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You Can Now Get 50 New Domain Extensions – Web.com Explains Why You Might Want One
Posted By Annie Pilon On February 6, 2014 @ 7:00 pm In Technology Trends | 4 Comments
Web.com is now offering more than 50 new domain extensions for pre-registration and purchase. We reached out to Web.com  to ask why 50 new domain extensions were even needed.
While most business owners would likely choose a .com extension before something harder to memorize like .technology or .tips, the new options may be cheaper. Not only that, according to Web.com’s Senior Vice President of Domains, Bob Wiegand, they may be your only option if the .com domain you were looking for has already been taken.
Wiegand said in a phone interview with Small Business Trends that some of the best .com extensions are long since gone:
“If you go to our site and search for a name with a .com extension, you could try five or six times in a row and all the different options you try could be unavailable. The chances are good that someone already owns them.”
If you tried to buy a coveted .com at auction or from an existing seller, you could end up paying thousands of dollars.
The new extensions give more options. But Wiegand said that .com domains remain by far the most popular, and he doesn’t expect to see a massive adoption of the new domains overnight:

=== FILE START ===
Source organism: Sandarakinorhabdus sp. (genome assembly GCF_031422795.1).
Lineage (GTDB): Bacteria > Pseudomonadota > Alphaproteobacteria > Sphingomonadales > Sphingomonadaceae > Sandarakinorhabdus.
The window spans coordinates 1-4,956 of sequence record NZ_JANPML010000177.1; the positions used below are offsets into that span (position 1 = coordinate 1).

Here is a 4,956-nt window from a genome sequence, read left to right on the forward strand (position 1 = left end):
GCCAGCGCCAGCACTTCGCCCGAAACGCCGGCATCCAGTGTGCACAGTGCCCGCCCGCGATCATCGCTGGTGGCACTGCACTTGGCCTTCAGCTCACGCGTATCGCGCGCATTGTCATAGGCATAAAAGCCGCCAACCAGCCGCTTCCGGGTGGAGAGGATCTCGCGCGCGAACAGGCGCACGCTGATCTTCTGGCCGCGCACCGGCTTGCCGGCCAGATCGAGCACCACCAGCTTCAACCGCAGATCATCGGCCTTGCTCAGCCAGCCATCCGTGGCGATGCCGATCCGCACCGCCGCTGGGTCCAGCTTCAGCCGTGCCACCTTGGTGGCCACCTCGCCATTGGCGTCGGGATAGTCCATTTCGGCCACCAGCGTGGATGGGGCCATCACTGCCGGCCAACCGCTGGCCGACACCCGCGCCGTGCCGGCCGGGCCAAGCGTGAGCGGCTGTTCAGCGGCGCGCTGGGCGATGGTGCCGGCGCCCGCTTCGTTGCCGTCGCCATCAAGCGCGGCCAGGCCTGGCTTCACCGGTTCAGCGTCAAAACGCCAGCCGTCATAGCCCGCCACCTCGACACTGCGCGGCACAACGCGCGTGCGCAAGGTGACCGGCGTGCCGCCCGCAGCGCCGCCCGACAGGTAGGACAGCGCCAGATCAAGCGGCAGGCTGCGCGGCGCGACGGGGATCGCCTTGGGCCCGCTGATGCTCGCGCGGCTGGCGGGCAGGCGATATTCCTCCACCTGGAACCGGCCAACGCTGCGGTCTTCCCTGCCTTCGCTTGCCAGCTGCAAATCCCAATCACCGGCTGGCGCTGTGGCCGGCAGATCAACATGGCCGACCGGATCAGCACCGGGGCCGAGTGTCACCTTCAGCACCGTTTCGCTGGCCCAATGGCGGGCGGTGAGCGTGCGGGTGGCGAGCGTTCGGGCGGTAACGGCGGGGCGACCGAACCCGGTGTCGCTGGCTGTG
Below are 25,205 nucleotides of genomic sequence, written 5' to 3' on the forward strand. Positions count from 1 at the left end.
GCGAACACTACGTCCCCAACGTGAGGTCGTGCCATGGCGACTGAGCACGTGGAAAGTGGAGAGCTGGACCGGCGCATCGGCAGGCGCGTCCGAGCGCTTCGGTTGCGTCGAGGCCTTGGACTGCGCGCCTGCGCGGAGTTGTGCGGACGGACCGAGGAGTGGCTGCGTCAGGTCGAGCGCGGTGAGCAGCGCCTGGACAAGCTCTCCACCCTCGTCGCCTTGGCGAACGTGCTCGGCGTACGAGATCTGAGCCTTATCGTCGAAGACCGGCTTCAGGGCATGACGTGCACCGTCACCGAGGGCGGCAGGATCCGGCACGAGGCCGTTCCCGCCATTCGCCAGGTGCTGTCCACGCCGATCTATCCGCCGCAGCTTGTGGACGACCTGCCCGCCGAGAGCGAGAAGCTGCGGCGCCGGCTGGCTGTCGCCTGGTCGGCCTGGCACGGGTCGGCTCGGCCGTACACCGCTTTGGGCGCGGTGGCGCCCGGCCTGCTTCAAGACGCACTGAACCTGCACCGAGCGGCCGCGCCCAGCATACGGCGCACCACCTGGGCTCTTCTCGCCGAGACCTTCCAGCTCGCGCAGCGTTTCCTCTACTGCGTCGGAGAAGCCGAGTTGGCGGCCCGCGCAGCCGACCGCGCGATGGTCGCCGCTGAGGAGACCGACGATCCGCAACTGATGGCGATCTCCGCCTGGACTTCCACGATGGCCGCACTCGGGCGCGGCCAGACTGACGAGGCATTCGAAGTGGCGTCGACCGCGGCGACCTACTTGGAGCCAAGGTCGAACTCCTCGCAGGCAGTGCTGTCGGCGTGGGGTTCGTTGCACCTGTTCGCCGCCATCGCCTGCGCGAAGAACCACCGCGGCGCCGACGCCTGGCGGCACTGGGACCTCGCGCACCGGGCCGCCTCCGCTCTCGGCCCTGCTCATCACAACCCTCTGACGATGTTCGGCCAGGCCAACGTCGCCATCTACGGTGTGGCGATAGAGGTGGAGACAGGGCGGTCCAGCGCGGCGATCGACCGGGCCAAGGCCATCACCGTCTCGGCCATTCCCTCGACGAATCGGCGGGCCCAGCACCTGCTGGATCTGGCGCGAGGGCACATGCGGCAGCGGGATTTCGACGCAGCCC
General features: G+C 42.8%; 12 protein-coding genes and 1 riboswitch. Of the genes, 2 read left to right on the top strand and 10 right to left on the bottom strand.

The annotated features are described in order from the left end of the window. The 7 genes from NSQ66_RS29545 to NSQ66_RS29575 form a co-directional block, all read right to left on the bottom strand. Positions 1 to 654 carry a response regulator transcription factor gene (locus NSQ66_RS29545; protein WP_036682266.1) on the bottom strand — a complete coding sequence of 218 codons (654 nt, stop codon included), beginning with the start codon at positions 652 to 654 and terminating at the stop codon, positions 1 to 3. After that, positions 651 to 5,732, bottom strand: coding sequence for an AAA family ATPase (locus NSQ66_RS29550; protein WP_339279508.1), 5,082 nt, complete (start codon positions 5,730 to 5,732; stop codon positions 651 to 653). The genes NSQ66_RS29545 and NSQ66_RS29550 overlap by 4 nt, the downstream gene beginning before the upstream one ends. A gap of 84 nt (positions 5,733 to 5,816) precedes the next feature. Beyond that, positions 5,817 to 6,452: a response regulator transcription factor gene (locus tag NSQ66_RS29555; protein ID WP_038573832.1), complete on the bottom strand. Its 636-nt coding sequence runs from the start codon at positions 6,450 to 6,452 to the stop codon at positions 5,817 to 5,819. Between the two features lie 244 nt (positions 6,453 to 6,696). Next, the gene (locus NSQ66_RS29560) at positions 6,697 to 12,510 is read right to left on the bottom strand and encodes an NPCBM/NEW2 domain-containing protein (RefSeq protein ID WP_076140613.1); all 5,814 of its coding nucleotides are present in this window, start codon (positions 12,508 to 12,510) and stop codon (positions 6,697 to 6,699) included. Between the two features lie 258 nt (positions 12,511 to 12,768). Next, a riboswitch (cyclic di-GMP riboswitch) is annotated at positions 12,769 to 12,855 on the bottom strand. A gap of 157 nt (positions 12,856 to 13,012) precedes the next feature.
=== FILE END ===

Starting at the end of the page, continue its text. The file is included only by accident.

“Dot com is not dead. People are very familiar with it and there’s definitely a comfort level there. But over time I think we’ll see the growth rate of .coms slow as the new domains pick up.”
The process of purchasing domains with the new extensions won’t be any different than purchasing a .com domain. Web.com doesn’t actually own any of the domains or extensions. The owner of the domain extension sets a wholesale price, and Web.com then sets a retail price and serves as a storefront for customers to find and purchase domains. They may also be found through other providers.
However, because the new extensions have just been released, most are in pre-registration, meaning you can sign up to purchase them when they go live. If more than one party signs up for the domain during the pre-registration phase, the domain can go to an auction. Even more extensions will be available in 10 to 12 months.
Prices may vary based on how much interest there is in a particular extension. Wiegand noted, “Some of the really niche names are not generic enough to have the broad based appeal of a .com, so there won’t be the same number of interested parties.”
For example, sites with a .bike extension might not have as many interested parties as a more general extension. Small bike shops or similar businesses could be able to find bargains there.
Still, it’s too early for Web.com to say which domains might be bargains or how prices will compare with .coms, Wiegand said. In fact, extensions with wider appeal could attract a higher price tag, he added.
Quite a few of the new extensions are related to small business industries, such as .limo (which could be used for a limo service) or .photography (for a photography studio). The new domain extensions include:
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